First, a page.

Euthanasia - is it killing or letting die? In the last thirty years, this has been a highly controversial topic, the worldly morals versus the Christian. Although there are certain instances where it is justifiably considered to be letting die, it is essentially killing.
Euthanasia comes from a Greek word, meaning "easy death," and is now often associated with the infamous Dr. Kevorkian. There are three types of euthanasia - what doctors consider to be "letting the patient die," for instance taking both conscious and unconscious patients off of life support, not reviving the patient in case of a heart failure, et cetera. There is also assisted suicide. Dr. Kevorkian and his suicide machine have made themselves known through this technique. The machine injects a lethal dosage into the "patients" blood stream, killing then painlessly within ten minutes.
The first type mentioned above is known as "active voluntary euthanasia." This is where a conscious, mentally competent person, usually with a severe physical ailment, loses the will to live. Many have said that keeping them alive is just prolonging their death, a form of cruel and unusual punishment. They may ask that life support equipment be disconnected so that they can die quickly, painlessly, with dignity. Most doctors are trained to try their best to defeat death, or at least try to delay it as long as possible. But if the patient is hopelessly ill, and would prefer to die, the doctor may consult the hospital ethics committee, and take him or her off of life support. When taken to court in these issues, the doctors defend themselves in saying, "I didn't kill him, I let him die." This is illegal throughout the United States and the rest of the world, but it still is a common occurrence.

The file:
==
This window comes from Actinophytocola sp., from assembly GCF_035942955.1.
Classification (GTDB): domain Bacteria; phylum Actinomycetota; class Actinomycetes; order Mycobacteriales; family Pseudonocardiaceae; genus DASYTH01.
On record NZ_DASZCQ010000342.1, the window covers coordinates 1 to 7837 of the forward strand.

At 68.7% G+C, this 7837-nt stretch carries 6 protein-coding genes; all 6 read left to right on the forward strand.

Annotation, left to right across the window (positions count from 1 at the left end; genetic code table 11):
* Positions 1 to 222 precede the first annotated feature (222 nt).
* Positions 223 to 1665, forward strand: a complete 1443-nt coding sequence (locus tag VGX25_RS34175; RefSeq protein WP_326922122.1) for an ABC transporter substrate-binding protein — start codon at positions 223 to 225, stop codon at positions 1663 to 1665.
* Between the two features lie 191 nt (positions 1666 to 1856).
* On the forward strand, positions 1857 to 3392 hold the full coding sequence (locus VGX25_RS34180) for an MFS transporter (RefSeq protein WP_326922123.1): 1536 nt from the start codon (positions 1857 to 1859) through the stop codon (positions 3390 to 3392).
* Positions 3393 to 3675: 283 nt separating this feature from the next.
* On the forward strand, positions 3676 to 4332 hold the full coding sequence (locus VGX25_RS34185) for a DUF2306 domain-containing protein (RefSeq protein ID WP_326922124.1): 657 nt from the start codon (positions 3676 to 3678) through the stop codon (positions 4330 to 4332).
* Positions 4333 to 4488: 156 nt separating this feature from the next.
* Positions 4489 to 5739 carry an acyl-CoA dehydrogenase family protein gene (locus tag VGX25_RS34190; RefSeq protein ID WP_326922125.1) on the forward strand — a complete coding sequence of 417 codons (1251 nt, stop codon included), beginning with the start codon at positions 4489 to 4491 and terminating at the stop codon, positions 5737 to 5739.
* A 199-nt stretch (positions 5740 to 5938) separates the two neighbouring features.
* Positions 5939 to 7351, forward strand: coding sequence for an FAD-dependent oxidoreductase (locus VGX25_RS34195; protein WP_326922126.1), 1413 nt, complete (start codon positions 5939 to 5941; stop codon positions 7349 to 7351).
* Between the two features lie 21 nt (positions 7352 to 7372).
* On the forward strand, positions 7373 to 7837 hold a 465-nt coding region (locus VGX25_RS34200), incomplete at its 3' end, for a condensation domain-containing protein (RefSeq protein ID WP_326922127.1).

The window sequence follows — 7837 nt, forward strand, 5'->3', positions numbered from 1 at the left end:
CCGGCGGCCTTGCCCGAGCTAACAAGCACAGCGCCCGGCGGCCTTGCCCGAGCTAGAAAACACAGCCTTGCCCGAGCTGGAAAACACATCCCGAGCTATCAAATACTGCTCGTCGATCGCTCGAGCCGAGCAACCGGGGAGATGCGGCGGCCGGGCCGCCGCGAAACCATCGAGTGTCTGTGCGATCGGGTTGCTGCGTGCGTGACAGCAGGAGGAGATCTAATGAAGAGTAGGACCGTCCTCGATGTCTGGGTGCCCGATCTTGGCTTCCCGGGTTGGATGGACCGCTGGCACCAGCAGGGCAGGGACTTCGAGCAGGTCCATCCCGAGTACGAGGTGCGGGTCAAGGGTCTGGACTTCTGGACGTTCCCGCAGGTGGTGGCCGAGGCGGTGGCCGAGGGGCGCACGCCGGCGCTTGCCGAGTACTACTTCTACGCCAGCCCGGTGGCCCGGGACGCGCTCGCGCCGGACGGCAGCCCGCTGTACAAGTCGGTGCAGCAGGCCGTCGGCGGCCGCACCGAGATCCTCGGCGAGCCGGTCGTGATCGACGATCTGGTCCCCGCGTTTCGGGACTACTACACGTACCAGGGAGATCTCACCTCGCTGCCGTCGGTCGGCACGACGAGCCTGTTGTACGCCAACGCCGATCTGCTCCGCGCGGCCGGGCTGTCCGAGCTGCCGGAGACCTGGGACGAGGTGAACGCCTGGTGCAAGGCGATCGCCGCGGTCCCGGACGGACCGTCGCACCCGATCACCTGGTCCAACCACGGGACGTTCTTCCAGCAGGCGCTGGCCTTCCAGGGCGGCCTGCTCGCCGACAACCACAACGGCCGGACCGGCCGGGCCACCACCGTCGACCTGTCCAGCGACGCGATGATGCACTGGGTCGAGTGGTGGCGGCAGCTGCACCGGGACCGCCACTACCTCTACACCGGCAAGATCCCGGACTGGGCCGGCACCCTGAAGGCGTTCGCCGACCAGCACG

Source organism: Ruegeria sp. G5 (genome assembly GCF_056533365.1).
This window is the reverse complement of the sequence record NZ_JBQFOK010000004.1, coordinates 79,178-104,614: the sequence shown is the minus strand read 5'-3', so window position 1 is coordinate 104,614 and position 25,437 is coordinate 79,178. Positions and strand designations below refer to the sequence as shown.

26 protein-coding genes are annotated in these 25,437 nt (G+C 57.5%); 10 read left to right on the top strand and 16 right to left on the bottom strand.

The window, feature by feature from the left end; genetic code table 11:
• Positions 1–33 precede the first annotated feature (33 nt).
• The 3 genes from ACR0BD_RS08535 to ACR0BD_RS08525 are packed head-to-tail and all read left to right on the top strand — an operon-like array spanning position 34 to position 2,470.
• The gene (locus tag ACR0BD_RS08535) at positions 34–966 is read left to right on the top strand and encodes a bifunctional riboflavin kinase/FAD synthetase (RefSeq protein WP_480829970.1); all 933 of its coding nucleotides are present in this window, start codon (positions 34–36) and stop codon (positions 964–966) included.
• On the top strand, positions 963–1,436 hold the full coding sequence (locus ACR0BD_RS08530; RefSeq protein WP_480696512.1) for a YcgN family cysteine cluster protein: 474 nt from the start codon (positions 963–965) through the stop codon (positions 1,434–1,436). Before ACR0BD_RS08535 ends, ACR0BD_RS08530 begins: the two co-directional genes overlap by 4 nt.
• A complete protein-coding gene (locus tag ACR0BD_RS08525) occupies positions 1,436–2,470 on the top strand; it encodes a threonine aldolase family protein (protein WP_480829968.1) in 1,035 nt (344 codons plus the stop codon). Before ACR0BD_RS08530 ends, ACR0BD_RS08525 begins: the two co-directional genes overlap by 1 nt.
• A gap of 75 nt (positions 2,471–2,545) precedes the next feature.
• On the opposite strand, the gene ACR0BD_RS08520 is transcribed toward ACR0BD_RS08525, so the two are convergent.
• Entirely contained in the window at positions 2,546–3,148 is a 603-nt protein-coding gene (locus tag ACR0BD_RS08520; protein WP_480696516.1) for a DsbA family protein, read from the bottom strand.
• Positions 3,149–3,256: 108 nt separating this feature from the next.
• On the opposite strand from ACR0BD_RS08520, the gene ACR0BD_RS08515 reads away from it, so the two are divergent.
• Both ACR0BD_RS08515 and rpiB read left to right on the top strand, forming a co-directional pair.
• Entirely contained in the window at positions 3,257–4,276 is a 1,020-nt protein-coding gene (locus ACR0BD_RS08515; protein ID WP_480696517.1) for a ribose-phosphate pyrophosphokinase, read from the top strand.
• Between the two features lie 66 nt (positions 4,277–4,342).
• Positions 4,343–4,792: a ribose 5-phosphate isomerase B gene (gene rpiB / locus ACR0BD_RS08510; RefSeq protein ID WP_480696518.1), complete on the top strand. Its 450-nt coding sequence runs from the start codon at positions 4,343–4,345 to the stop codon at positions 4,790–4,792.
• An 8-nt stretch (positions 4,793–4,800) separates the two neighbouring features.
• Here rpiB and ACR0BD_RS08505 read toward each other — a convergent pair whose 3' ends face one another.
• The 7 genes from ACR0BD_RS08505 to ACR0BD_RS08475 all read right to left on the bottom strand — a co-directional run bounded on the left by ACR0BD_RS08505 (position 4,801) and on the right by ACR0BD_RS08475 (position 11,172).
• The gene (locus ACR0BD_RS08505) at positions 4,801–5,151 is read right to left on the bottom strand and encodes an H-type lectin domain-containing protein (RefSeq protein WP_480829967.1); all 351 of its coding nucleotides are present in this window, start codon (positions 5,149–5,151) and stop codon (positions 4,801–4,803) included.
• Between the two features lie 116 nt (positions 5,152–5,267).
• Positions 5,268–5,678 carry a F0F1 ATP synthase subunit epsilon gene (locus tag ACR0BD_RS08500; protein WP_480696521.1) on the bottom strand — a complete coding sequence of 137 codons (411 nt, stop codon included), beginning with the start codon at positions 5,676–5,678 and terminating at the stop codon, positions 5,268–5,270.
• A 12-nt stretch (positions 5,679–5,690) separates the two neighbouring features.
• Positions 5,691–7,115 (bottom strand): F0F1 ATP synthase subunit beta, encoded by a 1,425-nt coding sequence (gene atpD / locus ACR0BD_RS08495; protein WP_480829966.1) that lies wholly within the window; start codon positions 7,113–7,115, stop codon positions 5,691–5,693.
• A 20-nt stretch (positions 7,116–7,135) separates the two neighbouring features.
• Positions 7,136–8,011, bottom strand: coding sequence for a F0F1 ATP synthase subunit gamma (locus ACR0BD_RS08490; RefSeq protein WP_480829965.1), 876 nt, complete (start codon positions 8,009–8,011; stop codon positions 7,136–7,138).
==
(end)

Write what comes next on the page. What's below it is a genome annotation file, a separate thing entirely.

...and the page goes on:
The second type, "passive voluntary euthanasia," is done when a terminally ill patient's or a patient in a persistent vegetative state's (PVS) family chooses to take their loved...
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